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A Recovery Nightmare: Dealing With These Sponsors From Hell

Being new to recovery can be overwhelming for all of us, so it’s natural to feel lost in the beginning. For those of us who want a little extra help through the process, finding a sponsor is the natural next step. After all, sponsors have a lot to offer newcomers, including:

  • Free and experienced advice
  • Guidance to keep you on the right path
  • Round-the-clock recovery support

They’re there to listen, celebrate our highs and support our lows – asking for nothing in return, other than our success. But what happens if we get paired up with a sponsor who’s not so ideal?

Not All Sponsors are Created Equal

My friends relayed horror stories about sponsors who made sexual advances, frequently relapsed, or issued constant ultimatums. This piqued my interest – just how many “sponsors from hell” were out there?

I Googled the term, curious to see what else I could dig up. Sure enough, there were numerous tales of not-so-great sponsorship experiences.

There was a woman who made her sponsee spend $500 to go to her personal therapist, another one who liked to massage her sponsee’s leg while reading from the Big Book and one who would only listen to her sponsee’s fourth step over the phone while she was on the Stairmaster.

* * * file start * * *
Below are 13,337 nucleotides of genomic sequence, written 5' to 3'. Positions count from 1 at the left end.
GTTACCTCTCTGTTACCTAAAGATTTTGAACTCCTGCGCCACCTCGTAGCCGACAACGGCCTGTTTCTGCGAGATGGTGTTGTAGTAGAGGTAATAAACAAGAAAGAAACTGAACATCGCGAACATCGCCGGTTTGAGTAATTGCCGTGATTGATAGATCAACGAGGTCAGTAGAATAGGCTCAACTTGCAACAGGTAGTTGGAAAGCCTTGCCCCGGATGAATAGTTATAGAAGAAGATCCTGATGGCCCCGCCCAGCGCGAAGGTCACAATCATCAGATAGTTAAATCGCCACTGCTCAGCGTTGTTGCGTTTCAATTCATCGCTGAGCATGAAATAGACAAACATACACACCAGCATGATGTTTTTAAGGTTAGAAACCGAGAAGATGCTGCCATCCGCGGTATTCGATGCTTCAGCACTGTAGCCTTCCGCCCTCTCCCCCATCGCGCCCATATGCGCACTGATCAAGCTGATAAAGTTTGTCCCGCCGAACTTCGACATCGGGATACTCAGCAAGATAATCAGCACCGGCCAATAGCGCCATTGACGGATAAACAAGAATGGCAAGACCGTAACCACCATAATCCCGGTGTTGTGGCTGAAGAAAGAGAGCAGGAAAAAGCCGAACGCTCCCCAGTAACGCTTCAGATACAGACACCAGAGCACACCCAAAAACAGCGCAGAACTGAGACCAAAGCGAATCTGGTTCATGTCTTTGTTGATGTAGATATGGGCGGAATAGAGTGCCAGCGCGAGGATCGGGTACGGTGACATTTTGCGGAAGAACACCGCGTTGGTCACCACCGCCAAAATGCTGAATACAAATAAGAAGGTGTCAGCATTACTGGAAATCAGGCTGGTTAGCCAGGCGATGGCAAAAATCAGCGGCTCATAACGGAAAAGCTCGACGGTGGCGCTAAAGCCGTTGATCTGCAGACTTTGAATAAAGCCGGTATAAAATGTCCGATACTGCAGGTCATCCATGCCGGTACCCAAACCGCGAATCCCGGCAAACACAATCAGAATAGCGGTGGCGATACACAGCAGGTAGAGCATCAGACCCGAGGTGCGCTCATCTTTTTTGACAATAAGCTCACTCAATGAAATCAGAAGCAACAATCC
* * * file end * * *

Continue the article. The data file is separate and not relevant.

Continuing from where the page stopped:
I even read about a woman who found her sponsor parked near her house, intently watching her from his car with a pair of binoculars! Scary…right?

Finding the Right One

Thankfully, sponsors like the ones above aren’t the norm…but there’s no denying the fact that they do exist. To protect yourself (and your sobriety), it’s important to know the warning signs of a sponsor disaster.

Let’s look at a few of those issues you can’t afford to ignore:

  • Sponsors shouldn’t adhere to a few of the guidelines, while blatantly disregarding the rest of them. Familiarize yourself with the AA Sponsorship Pamphlet. If a sponsor can’t stay within its bounds, it’s probably your best bet to look elsewhere.
  • If a sponsor wants to interfere with your ability to thrive in sobriety, run the other way. Remember, the sponsee does the leg work – personal inventory, working through the steps and community service – while the sponsor is there to help and offer guidance. This way, the newcomer learns to rely on the AA program, not the sponsor.
  • You should never be afraid to question the advice you’re given; sponsors can give bad advice just like anyone else. Even though a sponsor has a longer period of sobriety, that doesn’t automatically mean they’re an expert. At the core, you’re simply two people living in recovery, sharing personal experiences, strengths and hopes.
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